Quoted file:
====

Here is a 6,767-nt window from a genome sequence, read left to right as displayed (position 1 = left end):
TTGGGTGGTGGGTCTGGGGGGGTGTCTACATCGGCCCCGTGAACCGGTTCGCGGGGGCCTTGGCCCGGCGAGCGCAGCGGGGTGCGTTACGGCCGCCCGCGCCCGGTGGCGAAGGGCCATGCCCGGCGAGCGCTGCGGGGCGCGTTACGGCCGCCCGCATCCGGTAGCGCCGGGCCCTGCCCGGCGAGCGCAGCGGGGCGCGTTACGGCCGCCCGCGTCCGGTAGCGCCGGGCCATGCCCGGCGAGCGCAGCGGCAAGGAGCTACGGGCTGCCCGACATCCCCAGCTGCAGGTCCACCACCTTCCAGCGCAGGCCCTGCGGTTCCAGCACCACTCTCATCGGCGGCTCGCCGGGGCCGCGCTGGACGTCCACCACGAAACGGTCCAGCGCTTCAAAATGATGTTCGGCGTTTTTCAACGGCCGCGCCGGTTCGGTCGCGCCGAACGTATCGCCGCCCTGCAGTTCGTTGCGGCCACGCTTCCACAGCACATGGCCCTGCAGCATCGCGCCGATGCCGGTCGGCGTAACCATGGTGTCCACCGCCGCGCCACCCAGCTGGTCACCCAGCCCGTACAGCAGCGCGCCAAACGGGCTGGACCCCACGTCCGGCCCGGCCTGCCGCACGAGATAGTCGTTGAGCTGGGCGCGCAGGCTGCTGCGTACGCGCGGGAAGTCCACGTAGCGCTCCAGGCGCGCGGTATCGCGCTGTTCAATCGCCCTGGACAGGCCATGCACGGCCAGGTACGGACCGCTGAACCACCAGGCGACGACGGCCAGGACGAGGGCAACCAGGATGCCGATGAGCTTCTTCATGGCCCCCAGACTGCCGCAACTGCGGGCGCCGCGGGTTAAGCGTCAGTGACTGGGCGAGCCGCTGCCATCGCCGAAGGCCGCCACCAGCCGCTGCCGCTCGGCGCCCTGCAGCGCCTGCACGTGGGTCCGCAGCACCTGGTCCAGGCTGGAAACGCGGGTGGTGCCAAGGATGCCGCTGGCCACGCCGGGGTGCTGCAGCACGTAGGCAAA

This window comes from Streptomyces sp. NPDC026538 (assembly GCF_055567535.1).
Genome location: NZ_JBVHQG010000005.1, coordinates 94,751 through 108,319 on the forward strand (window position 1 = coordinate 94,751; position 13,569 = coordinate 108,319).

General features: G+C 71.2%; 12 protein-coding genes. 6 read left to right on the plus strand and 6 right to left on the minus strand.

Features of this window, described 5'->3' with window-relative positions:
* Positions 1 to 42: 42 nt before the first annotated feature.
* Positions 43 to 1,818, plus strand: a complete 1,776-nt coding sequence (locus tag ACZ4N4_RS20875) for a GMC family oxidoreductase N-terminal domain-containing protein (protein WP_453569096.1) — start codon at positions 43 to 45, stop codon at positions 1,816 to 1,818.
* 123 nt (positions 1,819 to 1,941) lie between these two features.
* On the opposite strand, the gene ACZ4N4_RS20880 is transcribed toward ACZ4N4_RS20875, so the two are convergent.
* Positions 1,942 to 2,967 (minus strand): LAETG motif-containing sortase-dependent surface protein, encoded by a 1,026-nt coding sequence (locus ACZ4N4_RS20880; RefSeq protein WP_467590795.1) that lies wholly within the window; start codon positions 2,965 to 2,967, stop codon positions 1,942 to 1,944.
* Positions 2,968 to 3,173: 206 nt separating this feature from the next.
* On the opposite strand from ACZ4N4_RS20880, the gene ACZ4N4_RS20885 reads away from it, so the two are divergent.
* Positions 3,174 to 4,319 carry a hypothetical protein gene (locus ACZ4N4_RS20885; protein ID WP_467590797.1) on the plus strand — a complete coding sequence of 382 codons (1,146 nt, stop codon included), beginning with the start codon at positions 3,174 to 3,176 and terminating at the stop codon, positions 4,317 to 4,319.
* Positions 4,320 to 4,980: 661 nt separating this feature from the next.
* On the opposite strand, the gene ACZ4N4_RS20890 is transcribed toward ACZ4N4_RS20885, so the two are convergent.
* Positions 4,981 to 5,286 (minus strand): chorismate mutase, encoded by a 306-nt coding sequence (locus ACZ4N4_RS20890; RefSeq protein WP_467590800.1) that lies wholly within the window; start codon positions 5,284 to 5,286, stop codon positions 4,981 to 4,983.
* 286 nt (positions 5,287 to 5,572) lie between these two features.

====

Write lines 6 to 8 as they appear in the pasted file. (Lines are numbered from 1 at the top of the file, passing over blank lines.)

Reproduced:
Features of this window, described 5'->3' with window-relative positions:
* Positions 1 to 42: 42 nt before the first annotated feature.
* Positions 43 to 1,818, plus strand: a complete 1,776-nt coding sequence (locus tag ACZ4N4_RS20875) for a GMC family oxidoreductase N-terminal domain-containing protein (protein WP_453569096.1) — start codon at positions 43 to 45, stop codon at positions 1,816 to 1,818.